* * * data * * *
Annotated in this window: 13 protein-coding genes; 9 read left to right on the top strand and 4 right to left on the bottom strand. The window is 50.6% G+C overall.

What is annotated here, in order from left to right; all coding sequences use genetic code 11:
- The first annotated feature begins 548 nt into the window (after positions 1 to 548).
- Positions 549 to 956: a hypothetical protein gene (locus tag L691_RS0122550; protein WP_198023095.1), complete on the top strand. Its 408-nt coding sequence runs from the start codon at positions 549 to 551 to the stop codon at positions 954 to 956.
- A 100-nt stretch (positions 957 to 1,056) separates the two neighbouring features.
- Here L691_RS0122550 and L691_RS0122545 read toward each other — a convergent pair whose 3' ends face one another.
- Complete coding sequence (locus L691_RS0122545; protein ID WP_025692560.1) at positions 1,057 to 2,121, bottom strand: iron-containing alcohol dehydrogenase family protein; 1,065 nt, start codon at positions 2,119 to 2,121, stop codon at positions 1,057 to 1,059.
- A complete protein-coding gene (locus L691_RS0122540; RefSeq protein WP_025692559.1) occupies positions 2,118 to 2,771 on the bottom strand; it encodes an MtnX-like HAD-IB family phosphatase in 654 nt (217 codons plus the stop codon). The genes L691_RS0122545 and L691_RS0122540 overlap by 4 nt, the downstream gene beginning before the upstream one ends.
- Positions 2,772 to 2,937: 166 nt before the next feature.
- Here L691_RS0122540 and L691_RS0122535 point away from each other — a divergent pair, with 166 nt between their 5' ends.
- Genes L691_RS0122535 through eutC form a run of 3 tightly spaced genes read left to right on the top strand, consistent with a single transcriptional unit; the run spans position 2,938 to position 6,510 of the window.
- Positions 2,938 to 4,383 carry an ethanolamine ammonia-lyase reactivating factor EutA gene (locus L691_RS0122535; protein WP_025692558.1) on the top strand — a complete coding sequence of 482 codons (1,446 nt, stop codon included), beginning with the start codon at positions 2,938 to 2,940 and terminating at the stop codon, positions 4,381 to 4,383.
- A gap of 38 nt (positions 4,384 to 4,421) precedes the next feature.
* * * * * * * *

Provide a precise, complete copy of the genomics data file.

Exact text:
Annotated in this window: 13 protein-coding genes; 9 read left to right on the top strand and 4 right to left on the bottom strand. The window is 50.6% G+C overall.

What is annotated here, in order from left to right; all coding sequences use genetic code 11:
- The first annotated feature begins 548 nt into the window (after positions 1 to 548).
- Positions 549 to 956: a hypothetical protein gene (locus tag L691_RS0122550; protein WP_198023095.1), complete on the top strand. Its 408-nt coding sequence runs from the start codon at positions 549 to 551 to the stop codon at positions 954 to 956.
- A 100-nt stretch (positions 957 to 1,056) separates the two neighbouring features.
- Here L691_RS0122550 and L691_RS0122545 read toward each other — a convergent pair whose 3' ends face one another.
- Complete coding sequence (locus L691_RS0122545; protein ID WP_025692560.1) at positions 1,057 to 2,121, bottom strand: iron-containing alcohol dehydrogenase family protein; 1,065 nt, start codon at positions 2,119 to 2,121, stop codon at positions 1,057 to 1,059.
- A complete protein-coding gene (locus L691_RS0122540; RefSeq protein WP_025692559.1) occupies positions 2,118 to 2,771 on the bottom strand; it encodes an MtnX-like HAD-IB family phosphatase in 654 nt (217 codons plus the stop codon). The genes L691_RS0122545 and L691_RS0122540 overlap by 4 nt, the downstream gene beginning before the upstream one ends.
- Positions 2,772 to 2,937: 166 nt before the next feature.
- Here L691_RS0122540 and L691_RS0122535 point away from each other — a divergent pair, with 166 nt between their 5' ends.
- Genes L691_RS0122535 through eutC form a run of 3 tightly spaced genes read left to right on the top strand, consistent with a single transcriptional unit; the run spans position 2,938 to position 6,510 of the window.
- Positions 2,938 to 4,383 carry an ethanolamine ammonia-lyase reactivating factor EutA gene (locus L691_RS0122535; protein WP_025692558.1) on the top strand — a complete coding sequence of 482 codons (1,446 nt, stop codon included), beginning with the start codon at positions 2,938 to 2,940 and terminating at the stop codon, positions 4,381 to 4,383.
- A gap of 38 nt (positions 4,384 to 4,421) precedes the next feature.